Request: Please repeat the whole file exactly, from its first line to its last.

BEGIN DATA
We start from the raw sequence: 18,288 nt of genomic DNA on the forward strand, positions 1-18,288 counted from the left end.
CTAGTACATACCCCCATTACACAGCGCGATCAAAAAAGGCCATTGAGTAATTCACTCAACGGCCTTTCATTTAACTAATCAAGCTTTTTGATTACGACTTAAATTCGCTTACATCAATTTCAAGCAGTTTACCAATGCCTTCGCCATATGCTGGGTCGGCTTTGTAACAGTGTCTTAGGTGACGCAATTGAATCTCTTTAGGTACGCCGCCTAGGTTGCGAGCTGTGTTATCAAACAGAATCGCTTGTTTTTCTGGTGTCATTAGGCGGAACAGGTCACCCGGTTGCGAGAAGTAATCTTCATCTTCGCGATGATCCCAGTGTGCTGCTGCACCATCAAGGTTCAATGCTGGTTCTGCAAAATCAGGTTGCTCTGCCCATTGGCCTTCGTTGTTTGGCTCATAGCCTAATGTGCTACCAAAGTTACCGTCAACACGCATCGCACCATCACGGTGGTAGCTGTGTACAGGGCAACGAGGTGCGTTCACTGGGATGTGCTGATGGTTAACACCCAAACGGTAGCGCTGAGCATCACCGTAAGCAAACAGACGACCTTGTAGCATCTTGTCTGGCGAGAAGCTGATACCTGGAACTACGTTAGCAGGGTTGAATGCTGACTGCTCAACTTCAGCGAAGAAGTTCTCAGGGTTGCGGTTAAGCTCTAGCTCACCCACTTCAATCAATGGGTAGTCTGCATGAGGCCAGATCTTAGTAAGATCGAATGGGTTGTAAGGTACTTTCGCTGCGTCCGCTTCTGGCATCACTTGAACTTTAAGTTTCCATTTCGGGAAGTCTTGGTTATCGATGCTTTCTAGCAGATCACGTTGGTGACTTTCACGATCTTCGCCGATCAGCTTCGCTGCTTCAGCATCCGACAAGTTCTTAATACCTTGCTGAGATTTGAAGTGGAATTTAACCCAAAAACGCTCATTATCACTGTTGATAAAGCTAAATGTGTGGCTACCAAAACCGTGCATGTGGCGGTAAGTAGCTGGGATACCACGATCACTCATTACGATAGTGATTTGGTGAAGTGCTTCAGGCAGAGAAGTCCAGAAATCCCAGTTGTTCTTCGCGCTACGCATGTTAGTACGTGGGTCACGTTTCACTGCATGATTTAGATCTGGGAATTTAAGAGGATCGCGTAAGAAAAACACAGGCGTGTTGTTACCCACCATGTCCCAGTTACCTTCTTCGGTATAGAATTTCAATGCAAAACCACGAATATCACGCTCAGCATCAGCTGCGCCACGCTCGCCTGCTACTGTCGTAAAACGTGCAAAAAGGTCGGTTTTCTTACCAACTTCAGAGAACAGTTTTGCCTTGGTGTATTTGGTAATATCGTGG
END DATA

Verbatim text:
We start from the raw sequence: 18,288 nt of genomic DNA on the forward strand, positions 1-18,288 counted from the left end.
CTAGTACATACCCCCATTACACAGCGCGATCAAAAAAGGCCATTGAGTAATTCACTCAACGGCCTTTCATTTAACTAATCAAGCTTTTTGATTACGACTTAAATTCGCTTACATCAATTTCAAGCAGTTTACCAATGCCTTCGCCATATGCTGGGTCGGCTTTGTAACAGTGTCTTAGGTGACGCAATTGAATCTCTTTAGGTACGCCGCCTAGGTTGCGAGCTGTGTTATCAAACAGAATCGCTTGTTTTTCTGGTGTCATTAGGCGGAACAGGTCACCCGGTTGCGAGAAGTAATCTTCATCTTCGCGATGATCCCAGTGTGCTGCTGCACCATCAAGGTTCAATGCTGGTTCTGCAAAATCAGGTTGCTCTGCCCATTGGCCTTCGTTGTTTGGCTCATAGCCTAATGTGCTACCAAAGTTACCGTCAACACGCATCGCACCATCACGGTGGTAGCTGTGTACAGGGCAACGAGGTGCGTTCACTGGGATGTGCTGATGGTTAACACCCAAACGGTAGCGCTGAGCATCACCGTAAGCAAACAGACGACCTTGTAGCATCTTGTCTGGCGAGAAGCTGATACCTGGAACTACGTTAGCAGGGTTGAATGCTGACTGCTCAACTTCAGCGAAGAAGTTCTCAGGGTTGCGGTTAAGCTCTAGCTCACCCACTTCAATCAATGGGTAGTCTGCATGAGGCCAGATCTTAGTAAGATCGAATGGGTTGTAAGGTACTTTCGCTGCGTCCGCTTCTGGCATCACTTGAACTTTAAGTTTCCATTTCGGGAAGTCTTGGTTATCGATGCTTTCTAGCAGATCACGTTGGTGACTTTCACGATCTTCGCCGATCAGCTTCGCTGCTTCAGCATCCGACAAGTTCTTAATACCTTGCTGAGATTTGAAGTGGAATTTAACCCAAAAACGCTCATTATCACTGTTGATAAAGCTAAATGTGTGGCTACCAAAACCGTGCATGTGGCGGTAAGTAGCTGGGATACCACGATCACTCATTACGATAGTGATTTGGTGAAGTGCTTCAGGCAGAGAAGTCCAGAAATCCCAGTTGTTCTTCGCGCTACGCATGTTAGTACGTGGGTCACGTTTCACTGCATGATTTAGATCTGGGAATTTAAGAGGATCGCGTAAGAAAAACACAGGCGTGTTGTTACCCACCATGTCCCAGTTACCTTCTTCGGTATAGAATTTCAATGCAAAACCACGAATATCACGCTCAGCATCAGCTGCGCCACGCTCGCCTGCTACTGTCGTAAAACGTGCAAAAAGGTCGGTTTTCTTACCAACTTCAGAGAACAGTTTTGCCTTGGTGTATTTGGTAATATCGTGG